S Korea holds military drill defying North

Live-fire drills conducted near disputed Yellow Sea border despite threats of retaliation from Pyongyang.

    Ties between the two Koreas plummeted following the 2010 shelling of South Korea's Yeonpyeong Island [EPA]

    South Korea has conducted live-fire military drills near the disputed Yellow Sea border with North Korea, despite Pyongyang's threat to attack.

    The South Korean defence ministry said the Marine Corps, which guards "frontline" islands near the flashpoint border - began the exercise at about 10am local time [0100 GMT].

    About 1,400 civilians living on the islands were evacuated to bomb shelters during Monday's drill, a local official said.

    South Korean military officials said they were ready to repel any attack, but there was no immediate military response from the North to what Seoul terms a "routine" drill, which ended after about two hours.

    South Korean troops on the five islands fired artillery into waters southward, away from nearby North Korea, a defence ministry official said.

    The North, which was notified of the scheduled exercise on Sunday, had called the drills a "premeditated military provocation'' and warned it would retaliate for an attack on its territory.

    "We are monitoring every movement by the South Korean warmongers. If they provoke us, there will be only merciless retaliatory strikes,'' officer Sin Chol Ung from the North's Korean People's Security Forces told The Associated Press news agency on Sunday.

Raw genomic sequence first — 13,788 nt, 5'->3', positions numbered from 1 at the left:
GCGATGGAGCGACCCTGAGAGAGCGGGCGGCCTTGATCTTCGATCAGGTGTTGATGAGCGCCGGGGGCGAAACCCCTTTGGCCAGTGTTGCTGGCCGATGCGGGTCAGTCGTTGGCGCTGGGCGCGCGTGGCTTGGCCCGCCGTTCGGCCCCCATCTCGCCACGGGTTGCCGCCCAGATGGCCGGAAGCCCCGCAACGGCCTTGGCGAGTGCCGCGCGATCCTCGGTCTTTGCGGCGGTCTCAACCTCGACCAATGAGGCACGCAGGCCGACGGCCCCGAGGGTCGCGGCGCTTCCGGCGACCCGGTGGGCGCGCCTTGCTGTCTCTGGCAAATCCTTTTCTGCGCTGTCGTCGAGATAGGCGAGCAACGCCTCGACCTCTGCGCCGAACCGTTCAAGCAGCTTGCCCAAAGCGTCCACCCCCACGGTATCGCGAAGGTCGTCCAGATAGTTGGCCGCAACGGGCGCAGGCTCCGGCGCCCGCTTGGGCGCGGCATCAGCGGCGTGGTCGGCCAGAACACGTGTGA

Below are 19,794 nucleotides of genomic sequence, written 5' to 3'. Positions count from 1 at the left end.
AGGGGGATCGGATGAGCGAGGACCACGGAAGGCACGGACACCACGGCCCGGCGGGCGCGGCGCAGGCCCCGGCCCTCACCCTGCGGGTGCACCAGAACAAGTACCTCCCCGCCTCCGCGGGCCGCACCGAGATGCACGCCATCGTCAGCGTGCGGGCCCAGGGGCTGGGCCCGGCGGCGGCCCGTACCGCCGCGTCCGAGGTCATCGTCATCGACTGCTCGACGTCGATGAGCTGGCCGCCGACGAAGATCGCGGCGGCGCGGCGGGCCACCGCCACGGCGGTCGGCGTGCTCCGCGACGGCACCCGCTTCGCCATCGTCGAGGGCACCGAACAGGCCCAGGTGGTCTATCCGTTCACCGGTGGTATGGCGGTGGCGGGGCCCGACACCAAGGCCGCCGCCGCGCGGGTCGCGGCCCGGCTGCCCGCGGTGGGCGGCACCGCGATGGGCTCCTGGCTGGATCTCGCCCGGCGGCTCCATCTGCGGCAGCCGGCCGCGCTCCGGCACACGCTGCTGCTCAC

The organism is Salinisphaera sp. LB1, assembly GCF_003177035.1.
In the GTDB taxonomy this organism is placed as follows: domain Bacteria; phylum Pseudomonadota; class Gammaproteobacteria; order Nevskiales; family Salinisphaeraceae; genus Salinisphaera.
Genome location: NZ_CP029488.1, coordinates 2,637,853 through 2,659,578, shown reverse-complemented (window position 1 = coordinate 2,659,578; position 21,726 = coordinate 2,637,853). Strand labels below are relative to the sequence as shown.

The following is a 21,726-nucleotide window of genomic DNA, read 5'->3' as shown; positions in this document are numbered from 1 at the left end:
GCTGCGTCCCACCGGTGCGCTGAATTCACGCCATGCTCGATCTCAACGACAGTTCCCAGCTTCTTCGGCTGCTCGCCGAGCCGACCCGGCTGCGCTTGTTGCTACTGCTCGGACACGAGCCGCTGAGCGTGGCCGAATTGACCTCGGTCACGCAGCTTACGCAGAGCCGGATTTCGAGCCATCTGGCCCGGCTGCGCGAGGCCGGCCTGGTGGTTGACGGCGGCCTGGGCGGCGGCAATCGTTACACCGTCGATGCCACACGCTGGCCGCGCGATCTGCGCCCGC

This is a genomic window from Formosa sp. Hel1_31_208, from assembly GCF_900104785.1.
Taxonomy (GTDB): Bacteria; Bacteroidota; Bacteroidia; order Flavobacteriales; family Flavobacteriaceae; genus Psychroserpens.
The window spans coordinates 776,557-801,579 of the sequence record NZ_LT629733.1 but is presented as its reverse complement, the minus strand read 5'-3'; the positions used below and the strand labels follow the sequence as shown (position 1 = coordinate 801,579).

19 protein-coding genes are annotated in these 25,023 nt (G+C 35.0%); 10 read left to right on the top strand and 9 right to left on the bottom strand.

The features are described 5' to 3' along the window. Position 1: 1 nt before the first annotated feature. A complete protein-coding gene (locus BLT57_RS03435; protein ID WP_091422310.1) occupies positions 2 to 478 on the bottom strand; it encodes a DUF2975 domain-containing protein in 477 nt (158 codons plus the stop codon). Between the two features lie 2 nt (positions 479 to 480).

Early on Monday, Pyongyang repeated threats of retaliation. North Korea is fully prepared for a "total war",' and the drills will lead to a "complete collapse" of ties between the Koreas, the North's Committee for the Peaceful Reunification of Korea said in a statement carried by the official Korean Central News Agency.

    Seoul's unification ministry, which handles cross-border ties, said the regular exercise was held to safeguard national security and was not related to inter-Korean relations.

    Deadly naval clashes

    Three deadly naval clashes since 1999 have claimed a few dozen lives in the waters contested by the two Koreas.

    Ties between the Koreas plummeted following the 2010 shelling of front-line Yeonpyeong Island and a deadly warship sinking blamed on Pyongyang. North Korea has flatly denied its involvement in the sinking, which killed 46 South Korean sailors.

    The maritime line separating the countries was drawn by the US-led UN Command without Pyongyang's consent at the close of the 1950-53 Korean War, which ended with a truce, not a peace treaty, leaving the peninsula in a state of war.

    North Korea routinely argues that the line should run farther south.

    The US and South Korean navies are scheduled to stage a separate joint anti-submarine drill further to the south in the Yellow Sea from Monday to Friday.

    And a major annual US-South Korean drill known as Key Resolve will start on February 27 and continue until March 9. North Korea denounces such joint drills as a rehearsal for invasion.

    SOURCE: Agencies


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